“We need leaders who have the courage to act at statehouses and Washington, D.C. in the United States Congress,” Harris said, her voice rising above the cheers and applause in Fisk Memorial Chapel. “Have the courage to act, instead of the cowardice to not allow debate and to not allow a discussion on the merits of what is at stake. Courage. You can’t call yourself a leader if you don’t have the courage to know what is right and act on it regardless of the popularity of the moment.”
President Joe Biden spoke to the three lawmakers Friday evening and invited them to the White House, according to officials. And Harris, in her last-minute trip, brought the White House’s push for an assault weapons ban and universal background checks to Nashville.
“Some things are up for partisan debate. Sure, and they will be because that is also a sign of a democracy. But on the issue of smart gun safety laws — background checks — the policy is really pretty straight forward. It’s to say, you might want to know before someone buys a gun whether they have been found by a court to be a danger to themselves or others. You just might want to know,” Harris said.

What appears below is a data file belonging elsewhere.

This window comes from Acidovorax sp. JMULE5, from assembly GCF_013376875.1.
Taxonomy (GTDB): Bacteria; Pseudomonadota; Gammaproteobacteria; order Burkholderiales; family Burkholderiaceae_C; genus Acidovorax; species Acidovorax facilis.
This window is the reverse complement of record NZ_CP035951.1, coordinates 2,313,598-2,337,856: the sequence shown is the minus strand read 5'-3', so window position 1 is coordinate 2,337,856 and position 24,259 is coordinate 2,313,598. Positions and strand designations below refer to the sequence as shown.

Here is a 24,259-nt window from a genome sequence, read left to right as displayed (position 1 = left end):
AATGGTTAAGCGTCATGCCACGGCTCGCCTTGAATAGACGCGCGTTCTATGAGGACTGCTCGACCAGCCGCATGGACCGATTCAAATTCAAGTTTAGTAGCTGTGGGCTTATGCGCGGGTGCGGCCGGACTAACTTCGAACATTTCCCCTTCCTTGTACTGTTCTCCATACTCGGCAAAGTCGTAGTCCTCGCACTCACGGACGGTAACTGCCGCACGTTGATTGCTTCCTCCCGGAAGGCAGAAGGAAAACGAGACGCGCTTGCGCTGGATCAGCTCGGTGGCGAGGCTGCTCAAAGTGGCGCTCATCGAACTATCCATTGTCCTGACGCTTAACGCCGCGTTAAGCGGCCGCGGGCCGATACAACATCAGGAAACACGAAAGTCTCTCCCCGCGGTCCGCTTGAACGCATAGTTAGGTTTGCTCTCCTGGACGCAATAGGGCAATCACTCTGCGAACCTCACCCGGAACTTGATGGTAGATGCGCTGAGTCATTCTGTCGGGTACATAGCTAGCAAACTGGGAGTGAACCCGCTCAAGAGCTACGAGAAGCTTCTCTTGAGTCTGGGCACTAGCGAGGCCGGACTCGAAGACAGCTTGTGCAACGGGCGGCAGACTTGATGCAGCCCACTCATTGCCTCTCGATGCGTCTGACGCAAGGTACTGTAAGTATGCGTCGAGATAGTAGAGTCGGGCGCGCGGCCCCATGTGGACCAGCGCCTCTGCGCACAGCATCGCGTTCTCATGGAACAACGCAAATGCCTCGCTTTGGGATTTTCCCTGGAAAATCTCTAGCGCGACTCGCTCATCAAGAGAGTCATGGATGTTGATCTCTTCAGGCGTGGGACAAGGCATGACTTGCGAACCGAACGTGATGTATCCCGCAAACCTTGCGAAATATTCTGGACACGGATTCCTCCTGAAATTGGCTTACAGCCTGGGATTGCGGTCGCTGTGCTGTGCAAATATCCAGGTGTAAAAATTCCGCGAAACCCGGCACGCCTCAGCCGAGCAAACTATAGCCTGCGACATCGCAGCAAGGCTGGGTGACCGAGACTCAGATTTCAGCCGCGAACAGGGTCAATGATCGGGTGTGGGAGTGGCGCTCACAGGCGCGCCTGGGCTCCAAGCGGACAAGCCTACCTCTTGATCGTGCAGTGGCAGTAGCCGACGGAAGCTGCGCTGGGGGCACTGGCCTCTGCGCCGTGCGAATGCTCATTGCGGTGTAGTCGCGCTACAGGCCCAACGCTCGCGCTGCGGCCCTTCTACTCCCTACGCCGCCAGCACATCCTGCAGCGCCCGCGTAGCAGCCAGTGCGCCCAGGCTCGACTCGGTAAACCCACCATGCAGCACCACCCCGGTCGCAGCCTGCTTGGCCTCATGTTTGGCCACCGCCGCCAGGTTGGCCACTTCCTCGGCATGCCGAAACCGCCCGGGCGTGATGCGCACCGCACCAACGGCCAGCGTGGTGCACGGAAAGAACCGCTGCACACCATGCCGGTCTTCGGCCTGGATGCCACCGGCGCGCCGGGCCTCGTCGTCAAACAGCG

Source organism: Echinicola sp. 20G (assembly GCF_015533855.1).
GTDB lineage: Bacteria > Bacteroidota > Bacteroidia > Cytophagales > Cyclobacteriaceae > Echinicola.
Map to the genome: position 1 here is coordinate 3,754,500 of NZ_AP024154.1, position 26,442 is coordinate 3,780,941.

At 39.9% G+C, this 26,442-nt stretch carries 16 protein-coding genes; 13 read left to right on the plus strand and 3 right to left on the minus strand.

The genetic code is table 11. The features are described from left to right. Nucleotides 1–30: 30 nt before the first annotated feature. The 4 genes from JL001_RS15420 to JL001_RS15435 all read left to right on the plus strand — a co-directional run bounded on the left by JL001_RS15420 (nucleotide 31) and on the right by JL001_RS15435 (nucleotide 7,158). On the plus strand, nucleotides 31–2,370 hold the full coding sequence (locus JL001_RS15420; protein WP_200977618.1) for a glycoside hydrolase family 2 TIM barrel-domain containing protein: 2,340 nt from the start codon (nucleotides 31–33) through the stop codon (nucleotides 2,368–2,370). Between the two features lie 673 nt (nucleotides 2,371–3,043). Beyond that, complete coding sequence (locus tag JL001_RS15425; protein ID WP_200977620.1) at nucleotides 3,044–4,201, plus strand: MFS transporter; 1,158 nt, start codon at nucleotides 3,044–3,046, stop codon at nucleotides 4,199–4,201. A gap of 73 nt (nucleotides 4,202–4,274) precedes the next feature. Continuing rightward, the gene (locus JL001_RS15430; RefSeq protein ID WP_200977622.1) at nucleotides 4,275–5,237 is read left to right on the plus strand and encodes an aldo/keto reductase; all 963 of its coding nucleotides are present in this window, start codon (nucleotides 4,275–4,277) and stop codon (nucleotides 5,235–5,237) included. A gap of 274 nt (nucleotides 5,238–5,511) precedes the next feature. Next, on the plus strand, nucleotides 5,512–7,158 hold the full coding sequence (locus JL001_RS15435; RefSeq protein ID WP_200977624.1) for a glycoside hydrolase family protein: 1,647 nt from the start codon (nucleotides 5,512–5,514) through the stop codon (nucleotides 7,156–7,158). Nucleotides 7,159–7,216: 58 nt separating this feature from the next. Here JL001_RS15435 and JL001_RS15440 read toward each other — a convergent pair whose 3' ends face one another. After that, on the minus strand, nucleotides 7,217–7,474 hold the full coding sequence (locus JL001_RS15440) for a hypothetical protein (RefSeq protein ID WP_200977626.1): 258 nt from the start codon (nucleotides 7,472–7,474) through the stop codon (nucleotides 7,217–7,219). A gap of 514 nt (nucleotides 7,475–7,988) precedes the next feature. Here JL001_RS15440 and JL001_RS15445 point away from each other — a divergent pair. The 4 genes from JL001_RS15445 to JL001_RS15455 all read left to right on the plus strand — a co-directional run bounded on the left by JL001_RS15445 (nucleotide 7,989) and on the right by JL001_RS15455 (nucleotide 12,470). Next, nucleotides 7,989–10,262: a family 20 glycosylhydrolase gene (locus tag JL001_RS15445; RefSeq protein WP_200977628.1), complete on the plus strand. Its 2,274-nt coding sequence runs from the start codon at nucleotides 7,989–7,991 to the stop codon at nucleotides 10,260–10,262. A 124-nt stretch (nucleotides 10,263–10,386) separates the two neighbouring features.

During the speech, Harris praised the lawmakers for their bravery and leadership amid the tragedy, drawing a throughline from Johnson, Jones and Pearson to civil rights icons like John Lewis and Diane Nash.
Harris looked out to the crowd of students and said it would be the younger generation to lead on this issue.
“We need you all. And your leadership in this movement is going to impact people that you may never meet. People who may never know your name. But because of your leadership, they will forever be benefited,” she said.
“We will not be defeated. We will not be deterred. We will not throw up our hands when it is time to roll up our sleeves. We will fight. We will lead. We will speak with truth. We will speak about freedom and justice. And we will march on.”